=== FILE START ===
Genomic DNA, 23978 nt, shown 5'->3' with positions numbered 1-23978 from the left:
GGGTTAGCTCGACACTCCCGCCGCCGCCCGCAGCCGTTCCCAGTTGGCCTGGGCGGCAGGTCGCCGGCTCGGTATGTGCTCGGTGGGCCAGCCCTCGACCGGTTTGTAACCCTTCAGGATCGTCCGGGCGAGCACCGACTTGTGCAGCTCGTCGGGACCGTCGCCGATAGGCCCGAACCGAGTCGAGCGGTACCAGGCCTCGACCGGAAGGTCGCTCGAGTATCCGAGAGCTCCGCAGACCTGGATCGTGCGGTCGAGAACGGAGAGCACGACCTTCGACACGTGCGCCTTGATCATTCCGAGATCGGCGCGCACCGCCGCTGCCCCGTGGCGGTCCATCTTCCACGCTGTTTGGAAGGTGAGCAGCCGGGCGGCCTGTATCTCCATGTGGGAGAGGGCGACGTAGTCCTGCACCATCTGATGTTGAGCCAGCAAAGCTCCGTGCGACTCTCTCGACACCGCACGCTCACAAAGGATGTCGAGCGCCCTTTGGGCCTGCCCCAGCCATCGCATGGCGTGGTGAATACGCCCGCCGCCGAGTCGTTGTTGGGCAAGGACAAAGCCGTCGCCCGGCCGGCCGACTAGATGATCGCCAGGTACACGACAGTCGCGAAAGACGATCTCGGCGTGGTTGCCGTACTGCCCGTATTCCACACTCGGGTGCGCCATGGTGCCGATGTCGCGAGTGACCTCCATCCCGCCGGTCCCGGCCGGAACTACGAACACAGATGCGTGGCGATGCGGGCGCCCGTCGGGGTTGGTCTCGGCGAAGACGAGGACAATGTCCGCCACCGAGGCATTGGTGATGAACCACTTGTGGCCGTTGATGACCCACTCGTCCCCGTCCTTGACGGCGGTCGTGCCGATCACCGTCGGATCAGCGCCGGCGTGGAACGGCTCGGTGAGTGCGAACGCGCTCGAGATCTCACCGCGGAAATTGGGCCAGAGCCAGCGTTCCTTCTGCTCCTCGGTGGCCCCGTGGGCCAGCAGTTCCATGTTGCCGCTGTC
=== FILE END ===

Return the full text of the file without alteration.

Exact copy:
Genomic DNA, 23978 nt, shown 5'->3' with positions numbered 1-23978 from the left:
GGGTTAGCTCGACACTCCCGCCGCCGCCCGCAGCCGTTCCCAGTTGGCCTGGGCGGCAGGTCGCCGGCTCGGTATGTGCTCGGTGGGCCAGCCCTCGACCGGTTTGTAACCCTTCAGGATCGTCCGGGCGAGCACCGACTTGTGCAGCTCGTCGGGACCGTCGCCGATAGGCCCGAACCGAGTCGAGCGGTACCAGGCCTCGACCGGAAGGTCGCTCGAGTATCCGAGAGCTCCGCAGACCTGGATCGTGCGGTCGAGAACGGAGAGCACGACCTTCGACACGTGCGCCTTGATCATTCCGAGATCGGCGCGCACCGCCGCTGCCCCGTGGCGGTCCATCTTCCACGCTGTTTGGAAGGTGAGCAGCCGGGCGGCCTGTATCTCCATGTGGGAGAGGGCGACGTAGTCCTGCACCATCTGATGTTGAGCCAGCAAAGCTCCGTGCGACTCTCTCGACACCGCACGCTCACAAAGGATGTCGAGCGCCCTTTGGGCCTGCCCCAGCCATCGCATGGCGTGGTGAATACGCCCGCCGCCGAGTCGTTGTTGGGCAAGGACAAAGCCGTCGCCCGGCCGGCCGACTAGATGATCGCCAGGTACACGACAGTCGCGAAAGACGATCTCGGCGTGGTTGCCGTACTGCCCGTATTCCACACTCGGGTGCGCCATGGTGCCGATGTCGCGAGTGACCTCCATCCCGCCGGTCCCGGCCGGAACTACGAACACAGATGCGTGGCGATGCGGGCGCCCGTCGGGGTTGGTCTCGGCGAAGACGAGGACAATGTCCGCCACCGAGGCATTGGTGATGAACCACTTGTGGCCGTTGATGACCCACTCGTCCCCGTCCTTGACGGCGGTCGTGCCGATCACCGTCGGATCAGCGCCGGCGTGGAACGGCTCGGTGAGTGCGAACGCGCTCGAGATCTCACCGCGGAAATTGGGCCAGAGCCAGCGTTCCTTCTGCTCCTCGGTGGCCCCGTGGGCCAGCAGTTCCATGTTGCCGCTGTC